china elevatorMany people live in China and blog about it. Many feel the need to share their Chinese experience with the world and process their thoughts better in doing so. But here’s a blogger whose point of view differs, because she doesn’t just limit herself to words. Ruth’s China is as a colorful mosaic of illustrations, drawings, pictures and words; a joyful voyage combining art, technology and the one-of-a-kind approach of a very talented young lady, who made China her home. Chinese Tools brings to you China Elevator Stories, one of the most unique blogs about China.

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5 Ways to Motivate Yourself When Chinese Gets Hard

by Logan Murphy

Here’s a list of five ways to motivate yourself to keep learning Chinese when the going gets tough!


1. Find a Chinese girl/guy that you like
This worked like a charm for me, and I’m sure it will for you too! Nothing like a pretty smile to motivate you, I mean, how are you going to make it work with your new crush if you can’t speak their language? Continue reading

My Favorite Apps: Studying Chinese

Mishi 1Technology and language learning are closely knit nowadays. Especially with a language such as Chinese, things like apps, games, online dictionaries, grammars and illustrations can prove to be extremely helpful to learners who are struggling to unlock the language’s gates and discover its magic. Chinese Tools contacted Peter Gokey (Chinese name高岩松) who is currently learning Chinese at Keats School in Kunming. An ardent lover of technology, Peter agreed to share his Chinese learning experience with us and talk to us about the digital tools he has found to be very helpful in the process. Here is what he has to say: “The continual evolution of technology transforms every area of our lives. The development of smart phones, tablets, and the applications (apps) that run on them have revolutionized the way I learn chinese. Here are two such apps that I highly recommend to anyone studying Chinese.”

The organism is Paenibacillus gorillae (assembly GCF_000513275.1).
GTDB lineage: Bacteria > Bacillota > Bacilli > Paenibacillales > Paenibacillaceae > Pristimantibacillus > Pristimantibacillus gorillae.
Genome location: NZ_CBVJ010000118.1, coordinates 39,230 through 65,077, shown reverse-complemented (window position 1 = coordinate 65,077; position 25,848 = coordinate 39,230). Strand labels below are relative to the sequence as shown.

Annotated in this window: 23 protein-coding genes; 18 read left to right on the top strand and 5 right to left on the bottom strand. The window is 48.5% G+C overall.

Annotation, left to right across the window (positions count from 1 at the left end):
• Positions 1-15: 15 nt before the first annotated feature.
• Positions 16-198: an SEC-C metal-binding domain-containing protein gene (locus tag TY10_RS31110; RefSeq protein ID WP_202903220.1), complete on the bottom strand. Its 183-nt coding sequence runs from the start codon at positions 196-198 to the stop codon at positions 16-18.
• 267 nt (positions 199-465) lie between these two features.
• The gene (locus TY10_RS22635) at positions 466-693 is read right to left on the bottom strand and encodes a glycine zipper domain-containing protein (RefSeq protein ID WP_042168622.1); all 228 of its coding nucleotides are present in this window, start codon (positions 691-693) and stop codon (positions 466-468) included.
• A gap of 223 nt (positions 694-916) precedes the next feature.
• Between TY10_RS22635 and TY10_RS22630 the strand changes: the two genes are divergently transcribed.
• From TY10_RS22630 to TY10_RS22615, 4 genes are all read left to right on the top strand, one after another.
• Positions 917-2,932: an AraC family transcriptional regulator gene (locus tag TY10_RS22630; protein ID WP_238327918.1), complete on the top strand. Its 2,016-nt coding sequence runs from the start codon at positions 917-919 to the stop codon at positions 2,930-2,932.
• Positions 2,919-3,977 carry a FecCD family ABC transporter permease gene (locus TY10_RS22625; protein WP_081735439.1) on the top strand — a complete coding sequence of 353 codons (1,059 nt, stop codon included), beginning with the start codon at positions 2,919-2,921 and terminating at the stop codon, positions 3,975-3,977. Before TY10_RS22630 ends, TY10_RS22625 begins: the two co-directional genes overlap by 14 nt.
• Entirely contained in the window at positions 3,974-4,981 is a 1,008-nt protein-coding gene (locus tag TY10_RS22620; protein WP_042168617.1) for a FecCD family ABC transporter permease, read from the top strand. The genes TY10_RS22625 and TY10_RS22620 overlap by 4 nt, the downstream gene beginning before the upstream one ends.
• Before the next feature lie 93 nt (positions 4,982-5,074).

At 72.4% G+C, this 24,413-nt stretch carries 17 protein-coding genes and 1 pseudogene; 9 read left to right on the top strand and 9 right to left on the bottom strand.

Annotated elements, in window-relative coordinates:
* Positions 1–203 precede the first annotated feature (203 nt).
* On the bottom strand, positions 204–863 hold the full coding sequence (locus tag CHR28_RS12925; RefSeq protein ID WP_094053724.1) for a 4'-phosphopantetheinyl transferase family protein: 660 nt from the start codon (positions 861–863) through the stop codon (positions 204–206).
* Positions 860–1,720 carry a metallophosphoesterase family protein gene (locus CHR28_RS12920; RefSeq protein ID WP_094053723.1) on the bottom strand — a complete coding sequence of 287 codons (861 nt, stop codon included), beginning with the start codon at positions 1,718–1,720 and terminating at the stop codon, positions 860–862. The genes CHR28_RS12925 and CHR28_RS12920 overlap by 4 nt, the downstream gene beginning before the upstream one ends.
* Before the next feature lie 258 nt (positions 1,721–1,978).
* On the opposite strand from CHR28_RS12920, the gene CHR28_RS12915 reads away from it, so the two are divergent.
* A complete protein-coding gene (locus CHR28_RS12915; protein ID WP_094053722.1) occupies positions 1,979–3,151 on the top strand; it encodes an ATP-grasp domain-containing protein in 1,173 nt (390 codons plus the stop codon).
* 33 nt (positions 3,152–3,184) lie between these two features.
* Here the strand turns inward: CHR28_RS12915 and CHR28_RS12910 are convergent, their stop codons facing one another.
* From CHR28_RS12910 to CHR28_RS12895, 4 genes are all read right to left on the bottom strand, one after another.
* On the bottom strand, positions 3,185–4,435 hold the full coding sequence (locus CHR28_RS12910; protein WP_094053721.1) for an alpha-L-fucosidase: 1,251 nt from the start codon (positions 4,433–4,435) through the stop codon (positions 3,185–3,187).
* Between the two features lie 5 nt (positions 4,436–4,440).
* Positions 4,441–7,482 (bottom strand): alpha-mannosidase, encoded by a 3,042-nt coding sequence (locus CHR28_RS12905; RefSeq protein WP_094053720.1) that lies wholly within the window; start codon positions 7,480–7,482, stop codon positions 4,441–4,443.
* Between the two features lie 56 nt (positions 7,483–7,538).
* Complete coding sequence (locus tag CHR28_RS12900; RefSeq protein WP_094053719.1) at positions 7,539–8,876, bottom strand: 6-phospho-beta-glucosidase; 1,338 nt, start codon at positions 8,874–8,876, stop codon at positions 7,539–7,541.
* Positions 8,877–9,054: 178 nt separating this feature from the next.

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Immersion, the best trick to learn Chinese

LTL program (1)Learning Mandarin is more than learning a language it is learning something about an ancient culture that has been developing for thousands of years. Even though Mandarin is the official language of China most people are not aware that it is not spoken in the entire country. The further you go to the south the less you hear spoken Mandarin. In Shanghai the population speaks Shanghaihua, in Hongkong they speak Cantonese and in other southern regions you can hear Jin, Ping and many other languages on the streets.

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A Ninja Wind of Change

jet blackThe catch of this week is an adventure for teenagers and grownups alike! Jet Black and the Ninja Wind is a playful, vivid and adventurous book that promises you a trip to a world of fantasy and legends. Jet Black, the heroine of the book, is a ninja but doesn’t know it. All she knows is that, after her mother’s death, she has to go to her ancestral land, Japan, to protect a well-hidden family treasure. Bounty hunters are sent after her. Her life is in danger and to top all that, she desperately falls in love with the man who’s been sent to kill her. Will she be strong enough to protect the treasure and preserve an ancient culture? Chinese Tools managed to get hold of Leza Lowitz and Shogo Oketani, the authors of Jet Black and the Ninja Wind, and ask them more about this compulsively readable story. Here is what they have to say. Continue reading